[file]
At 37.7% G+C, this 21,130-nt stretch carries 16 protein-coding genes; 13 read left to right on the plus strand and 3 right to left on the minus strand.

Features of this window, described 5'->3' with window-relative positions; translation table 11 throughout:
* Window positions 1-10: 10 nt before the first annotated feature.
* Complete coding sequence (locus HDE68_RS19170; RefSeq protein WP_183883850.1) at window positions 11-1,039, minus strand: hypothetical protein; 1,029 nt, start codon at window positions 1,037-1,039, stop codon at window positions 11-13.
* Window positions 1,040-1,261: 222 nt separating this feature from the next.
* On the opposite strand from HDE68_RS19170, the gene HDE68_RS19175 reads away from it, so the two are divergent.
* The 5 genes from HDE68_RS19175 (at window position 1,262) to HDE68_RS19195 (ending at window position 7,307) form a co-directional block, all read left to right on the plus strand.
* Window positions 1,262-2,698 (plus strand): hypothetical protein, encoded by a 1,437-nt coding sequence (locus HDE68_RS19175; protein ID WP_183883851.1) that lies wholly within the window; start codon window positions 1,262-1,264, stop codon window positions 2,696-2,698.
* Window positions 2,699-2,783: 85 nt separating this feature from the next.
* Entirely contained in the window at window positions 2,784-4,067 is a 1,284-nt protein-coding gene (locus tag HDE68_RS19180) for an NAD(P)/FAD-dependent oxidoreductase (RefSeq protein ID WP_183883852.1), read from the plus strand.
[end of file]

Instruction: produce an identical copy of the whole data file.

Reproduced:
At 37.7% G+C, this 21,130-nt stretch carries 16 protein-coding genes; 13 read left to right on the plus strand and 3 right to left on the minus strand.

Features of this window, described 5'->3' with window-relative positions; translation table 11 throughout:
* Window positions 1-10: 10 nt before the first annotated feature.
* Complete coding sequence (locus HDE68_RS19170; RefSeq protein WP_183883850.1) at window positions 11-1,039, minus strand: hypothetical protein; 1,029 nt, start codon at window positions 1,037-1,039, stop codon at window positions 11-13.
* Window positions 1,040-1,261: 222 nt separating this feature from the next.
* On the opposite strand from HDE68_RS19170, the gene HDE68_RS19175 reads away from it, so the two are divergent.
* The 5 genes from HDE68_RS19175 (at window position 1,262) to HDE68_RS19195 (ending at window position 7,307) form a co-directional block, all read left to right on the plus strand.
* Window positions 1,262-2,698 (plus strand): hypothetical protein, encoded by a 1,437-nt coding sequence (locus HDE68_RS19175; protein ID WP_183883851.1) that lies wholly within the window; start codon window positions 1,262-1,264, stop codon window positions 2,696-2,698.
* Window positions 2,699-2,783: 85 nt separating this feature from the next.
* Entirely contained in the window at window positions 2,784-4,067 is a 1,284-nt protein-coding gene (locus tag HDE68_RS19180) for an NAD(P)/FAD-dependent oxidoreductase (RefSeq protein ID WP_183883852.1), read from the plus strand.